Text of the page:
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Spirituality and Public Service

Authors

  • David J. Houston,

    Corresponding author
    1. University of Tennessee
      David J. Houston is an associate professor of political science at the University of Tennessee, Knoxville. His research interests include public service motivation, public policy theory, and traffic safety policy. His research has been published in the Public Administration Review, Journal of Public Administration Research and Theory, Administration & Society, and Political Research Quarterly.
      E-mail:dhouston@utk.edu.
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  • Katherine E. Cartwright

    Corresponding author
    1. University of Tennessee
      Katherine E. Cartwright is a graduate of the master of public administration program at the University of Tennessee, Knoxville. She is employed at the law firm of Baker, Donelson, Bearman, Caldwell & Berkowitz, PC, in Nashville, Tennessee. Her research interests include social insurance programs (Medicare and Social Security Disability Insurance) and corporate governance.
      E-mail:kcartwright@bakerdonelson.com.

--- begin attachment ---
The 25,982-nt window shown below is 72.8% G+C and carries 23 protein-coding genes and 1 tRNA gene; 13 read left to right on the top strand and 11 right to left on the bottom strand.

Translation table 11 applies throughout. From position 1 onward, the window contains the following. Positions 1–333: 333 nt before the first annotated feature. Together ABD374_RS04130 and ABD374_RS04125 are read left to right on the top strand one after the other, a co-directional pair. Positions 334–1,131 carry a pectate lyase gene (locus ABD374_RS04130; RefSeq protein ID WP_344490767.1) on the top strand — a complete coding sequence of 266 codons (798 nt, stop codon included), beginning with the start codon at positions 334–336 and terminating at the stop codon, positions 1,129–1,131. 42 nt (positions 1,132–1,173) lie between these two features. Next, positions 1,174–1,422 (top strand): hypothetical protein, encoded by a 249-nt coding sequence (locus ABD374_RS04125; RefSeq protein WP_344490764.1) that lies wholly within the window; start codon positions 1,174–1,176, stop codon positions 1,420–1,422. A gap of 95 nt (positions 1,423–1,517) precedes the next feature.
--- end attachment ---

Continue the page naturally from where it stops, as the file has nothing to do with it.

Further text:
Search for more papers by this author

David J. Houston is an associate professor of political science at the University of Tennessee, Knoxville. His research interests include public service motivation, public policy theory, and traffic safety policy. His research has been published in the Public Administration Review, Journal of Public Administration Research and Theory, Administration & Society, and Political Research Quarterly.
E-mail:dhouston@utk.edu.

Katherine E. Cartwright is a graduate of the master of public administration program at the University of Tennessee, Knoxville. She is employed at the law firm of Baker, Donelson, Bearman, Caldwell & Berkowitz, PC, in Nashville, Tennessee. Her research interests include social insurance programs (Medicare and Social Security Disability Insurance) and corporate governance.
E-mail:kcartwright@bakerdonelson.com.

Abstract

The common pronouncement of a career in public service as a “calling” echoes with a decidedly spiritual chord. However, the spiritual roots of public service have been ignored in much of the public administration scholarship. This essay examines the empirical connection between individual spirituality and participation in public service occupations. Data from the 1998 General Social Survey are analyzed to determine whether those in public service occupations are more spiritual than persons in non–public service occupations. The findings indicate that individuals in public service occupations, especially government-related ones, are in fact more spiritual in their attitudes than others. Moreover, belief in the notions of transcendence and compassion for others are more pronounced in public service employees. Finally, the experience of interconnectedness and life meaning is greater for those in the public service.

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